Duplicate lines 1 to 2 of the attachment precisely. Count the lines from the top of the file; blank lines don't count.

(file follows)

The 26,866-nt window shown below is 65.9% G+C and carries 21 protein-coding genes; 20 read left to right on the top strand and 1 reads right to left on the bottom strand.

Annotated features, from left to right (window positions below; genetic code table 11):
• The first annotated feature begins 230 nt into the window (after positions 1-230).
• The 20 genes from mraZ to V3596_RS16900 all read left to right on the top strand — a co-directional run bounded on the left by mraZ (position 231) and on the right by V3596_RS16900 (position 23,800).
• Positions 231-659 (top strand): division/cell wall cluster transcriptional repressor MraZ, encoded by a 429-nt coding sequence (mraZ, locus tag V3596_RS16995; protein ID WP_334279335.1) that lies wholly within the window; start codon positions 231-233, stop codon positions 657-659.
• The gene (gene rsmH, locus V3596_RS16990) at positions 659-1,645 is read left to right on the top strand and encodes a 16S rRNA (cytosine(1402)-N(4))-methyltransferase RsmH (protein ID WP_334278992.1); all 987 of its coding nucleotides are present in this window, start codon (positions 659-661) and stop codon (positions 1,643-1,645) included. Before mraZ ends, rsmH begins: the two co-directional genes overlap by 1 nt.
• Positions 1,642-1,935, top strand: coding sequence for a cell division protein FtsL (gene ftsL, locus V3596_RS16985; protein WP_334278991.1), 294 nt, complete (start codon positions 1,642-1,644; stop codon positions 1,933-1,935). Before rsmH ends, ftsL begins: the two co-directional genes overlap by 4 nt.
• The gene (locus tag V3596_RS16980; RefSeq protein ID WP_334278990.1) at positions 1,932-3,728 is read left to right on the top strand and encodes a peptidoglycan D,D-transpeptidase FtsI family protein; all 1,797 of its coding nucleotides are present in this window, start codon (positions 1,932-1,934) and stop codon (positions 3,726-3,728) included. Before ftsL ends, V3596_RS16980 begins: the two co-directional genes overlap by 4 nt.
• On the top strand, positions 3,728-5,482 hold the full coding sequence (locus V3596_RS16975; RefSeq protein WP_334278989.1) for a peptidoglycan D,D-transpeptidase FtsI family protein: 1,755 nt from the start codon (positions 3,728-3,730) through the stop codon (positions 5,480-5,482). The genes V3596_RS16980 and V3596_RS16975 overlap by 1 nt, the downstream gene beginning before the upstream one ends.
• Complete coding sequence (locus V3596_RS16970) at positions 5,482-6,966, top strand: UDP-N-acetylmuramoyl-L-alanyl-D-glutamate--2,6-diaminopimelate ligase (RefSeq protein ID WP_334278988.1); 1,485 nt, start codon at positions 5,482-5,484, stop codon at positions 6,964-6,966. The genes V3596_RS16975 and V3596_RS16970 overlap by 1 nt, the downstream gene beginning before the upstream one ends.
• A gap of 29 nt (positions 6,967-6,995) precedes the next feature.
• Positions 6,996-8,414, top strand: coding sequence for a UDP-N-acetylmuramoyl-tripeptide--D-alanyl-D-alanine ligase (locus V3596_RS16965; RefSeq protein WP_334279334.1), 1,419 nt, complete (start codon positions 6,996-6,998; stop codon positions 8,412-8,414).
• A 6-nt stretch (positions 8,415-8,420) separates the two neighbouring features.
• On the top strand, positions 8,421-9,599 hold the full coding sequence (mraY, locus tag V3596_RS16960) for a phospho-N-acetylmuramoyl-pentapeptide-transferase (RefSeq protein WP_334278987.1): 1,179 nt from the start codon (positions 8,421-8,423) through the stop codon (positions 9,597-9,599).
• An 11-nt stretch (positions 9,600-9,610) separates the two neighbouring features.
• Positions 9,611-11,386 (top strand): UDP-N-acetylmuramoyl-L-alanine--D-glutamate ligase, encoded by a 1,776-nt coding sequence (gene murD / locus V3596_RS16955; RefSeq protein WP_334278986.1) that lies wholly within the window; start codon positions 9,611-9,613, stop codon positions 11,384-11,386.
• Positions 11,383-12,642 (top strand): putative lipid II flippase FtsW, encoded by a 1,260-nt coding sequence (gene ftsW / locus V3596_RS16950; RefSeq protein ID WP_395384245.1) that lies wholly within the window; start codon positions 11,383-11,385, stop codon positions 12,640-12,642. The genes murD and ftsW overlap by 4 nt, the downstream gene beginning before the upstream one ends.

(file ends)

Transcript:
The 26,866-nt window shown below is 65.9% G+C and carries 21 protein-coding genes; 20 read left to right on the top strand and 1 reads right to left on the bottom strand.

Annotated features, from left to right (window positions below; genetic code table 11):